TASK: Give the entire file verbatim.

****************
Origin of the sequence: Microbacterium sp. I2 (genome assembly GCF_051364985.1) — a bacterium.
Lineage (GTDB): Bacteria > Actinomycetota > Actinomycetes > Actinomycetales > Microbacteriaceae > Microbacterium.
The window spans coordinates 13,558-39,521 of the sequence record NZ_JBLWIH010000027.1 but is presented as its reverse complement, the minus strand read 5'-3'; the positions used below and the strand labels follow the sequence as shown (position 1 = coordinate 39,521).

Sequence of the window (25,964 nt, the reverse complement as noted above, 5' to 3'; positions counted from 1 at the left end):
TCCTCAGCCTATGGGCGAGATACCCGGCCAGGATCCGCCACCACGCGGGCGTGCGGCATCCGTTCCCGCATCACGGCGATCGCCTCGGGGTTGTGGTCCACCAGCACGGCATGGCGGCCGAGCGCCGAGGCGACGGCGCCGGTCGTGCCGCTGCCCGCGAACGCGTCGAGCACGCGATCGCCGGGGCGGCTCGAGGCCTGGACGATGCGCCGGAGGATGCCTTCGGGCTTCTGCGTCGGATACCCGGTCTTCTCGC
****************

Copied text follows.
Origin of the sequence: Microbacterium sp. I2 (genome assembly GCF_051364985.1) — a bacterium.
Lineage (GTDB): Bacteria > Actinomycetota > Actinomycetes > Actinomycetales > Microbacteriaceae > Microbacterium.
The window spans coordinates 13,558-39,521 of the sequence record NZ_JBLWIH010000027.1 but is presented as its reverse complement, the minus strand read 5'-3'; the positions used below and the strand labels follow the sequence as shown (position 1 = coordinate 39,521).

Sequence of the window (25,964 nt, the reverse complement as noted above, 5' to 3'; positions counted from 1 at the left end):
TCCTCAGCCTATGGGCGAGATACCCGGCCAGGATCCGCCACCACGCGGGCGTGCGGCATCCGTTCCCGCATCACGGCGATCGCCTCGGGGTTGTGGTCCACCAGCACGGCATGGCGGCCGAGCGCCGAGGCGACGGCGCCGGTCGTGCCGCTGCCCGCGAACGCGTCGAGCACGCGATCGCCGGGGCGGCTCGAGGCCTGGACGATGCGCCGGAGGATGCCTTCGGGCTTCTGCGTCGGATACCCGGTCTTCTCGC